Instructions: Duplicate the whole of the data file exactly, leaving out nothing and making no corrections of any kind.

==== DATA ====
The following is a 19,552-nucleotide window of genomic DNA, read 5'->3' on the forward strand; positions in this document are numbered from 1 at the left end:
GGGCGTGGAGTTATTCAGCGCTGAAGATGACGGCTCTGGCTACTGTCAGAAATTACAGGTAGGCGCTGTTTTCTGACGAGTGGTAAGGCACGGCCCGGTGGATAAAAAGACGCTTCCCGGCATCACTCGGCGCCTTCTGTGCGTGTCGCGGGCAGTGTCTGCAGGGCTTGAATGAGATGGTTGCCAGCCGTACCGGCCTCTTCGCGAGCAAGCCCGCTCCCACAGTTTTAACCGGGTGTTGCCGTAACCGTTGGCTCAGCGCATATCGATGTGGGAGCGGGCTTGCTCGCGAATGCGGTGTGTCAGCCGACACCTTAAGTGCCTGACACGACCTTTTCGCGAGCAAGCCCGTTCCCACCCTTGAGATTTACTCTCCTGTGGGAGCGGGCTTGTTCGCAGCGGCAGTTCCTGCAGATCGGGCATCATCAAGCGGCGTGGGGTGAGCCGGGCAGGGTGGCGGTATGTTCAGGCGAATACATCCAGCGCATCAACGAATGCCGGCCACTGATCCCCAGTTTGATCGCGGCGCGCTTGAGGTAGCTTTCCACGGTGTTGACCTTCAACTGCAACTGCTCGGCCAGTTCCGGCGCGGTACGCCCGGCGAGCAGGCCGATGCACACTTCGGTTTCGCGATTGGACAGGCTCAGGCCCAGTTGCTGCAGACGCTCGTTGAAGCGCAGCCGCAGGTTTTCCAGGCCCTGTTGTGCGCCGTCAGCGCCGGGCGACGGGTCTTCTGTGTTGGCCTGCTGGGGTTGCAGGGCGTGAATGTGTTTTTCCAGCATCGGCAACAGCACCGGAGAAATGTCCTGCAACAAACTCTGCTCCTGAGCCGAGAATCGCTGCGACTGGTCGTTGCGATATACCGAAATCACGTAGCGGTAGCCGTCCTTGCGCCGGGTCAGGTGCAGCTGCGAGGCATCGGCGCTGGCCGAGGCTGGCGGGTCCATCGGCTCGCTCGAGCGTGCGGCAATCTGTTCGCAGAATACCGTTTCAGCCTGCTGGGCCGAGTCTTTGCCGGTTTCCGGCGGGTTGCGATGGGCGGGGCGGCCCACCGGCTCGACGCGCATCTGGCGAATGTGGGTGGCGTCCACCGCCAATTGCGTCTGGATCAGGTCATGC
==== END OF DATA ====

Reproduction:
The following is a 19,552-nucleotide window of genomic DNA, read 5'->3' on the forward strand; positions in this document are numbered from 1 at the left end:
GGGCGTGGAGTTATTCAGCGCTGAAGATGACGGCTCTGGCTACTGTCAGAAATTACAGGTAGGCGCTGTTTTCTGACGAGTGGTAAGGCACGGCCCGGTGGATAAAAAGACGCTTCCCGGCATCACTCGGCGCCTTCTGTGCGTGTCGCGGGCAGTGTCTGCAGGGCTTGAATGAGATGGTTGCCAGCCGTACCGGCCTCTTCGCGAGCAAGCCCGCTCCCACAGTTTTAACCGGGTGTTGCCGTAACCGTTGGCTCAGCGCATATCGATGTGGGAGCGGGCTTGCTCGCGAATGCGGTGTGTCAGCCGACACCTTAAGTGCCTGACACGACCTTTTCGCGAGCAAGCCCGTTCCCACCCTTGAGATTTACTCTCCTGTGGGAGCGGGCTTGTTCGCAGCGGCAGTTCCTGCAGATCGGGCATCATCAAGCGGCGTGGGGTGAGCCGGGCAGGGTGGCGGTATGTTCAGGCGAATACATCCAGCGCATCAACGAATGCCGGCCACTGATCCCCAGTTTGATCGCGGCGCGCTTGAGGTAGCTTTCCACGGTGTTGACCTTCAACTGCAACTGCTCGGCCAGTTCCGGCGCGGTACGCCCGGCGAGCAGGCCGATGCACACTTCGGTTTCGCGATTGGACAGGCTCAGGCCCAGTTGCTGCAGACGCTCGTTGAAGCGCAGCCGCAGGTTTTCCAGGCCCTGTTGTGCGCCGTCAGCGCCGGGCGACGGGTCTTCTGTGTTGGCCTGCTGGGGTTGCAGGGCGTGAATGTGTTTTTCCAGCATCGGCAACAGCACCGGAGAAATGTCCTGCAACAAACTCTGCTCCTGAGCCGAGAATCGCTGCGACTGGTCGTTGCGATATACCGAAATCACGTAGCGGTAGCCGTCCTTGCGCCGGGTCAGGTGCAGCTGCGAGGCATCGGCGCTGGCCGAGGCTGGCGGGTCCATCGGCTCGCTCGAGCGTGCGGCAATCTGTTCGCAGAATACCGTTTCAGCCTGCTGGGCCGAGTCTTTGCCGGTTTCCGGCGGGTTGCGATGGGCGGGGCGGCCCACCGGCTCGACGCGCATCTGGCGAATGTGGGTGGCGTCCACCGCCAATTGCGTCTGGATCAGGTCATGC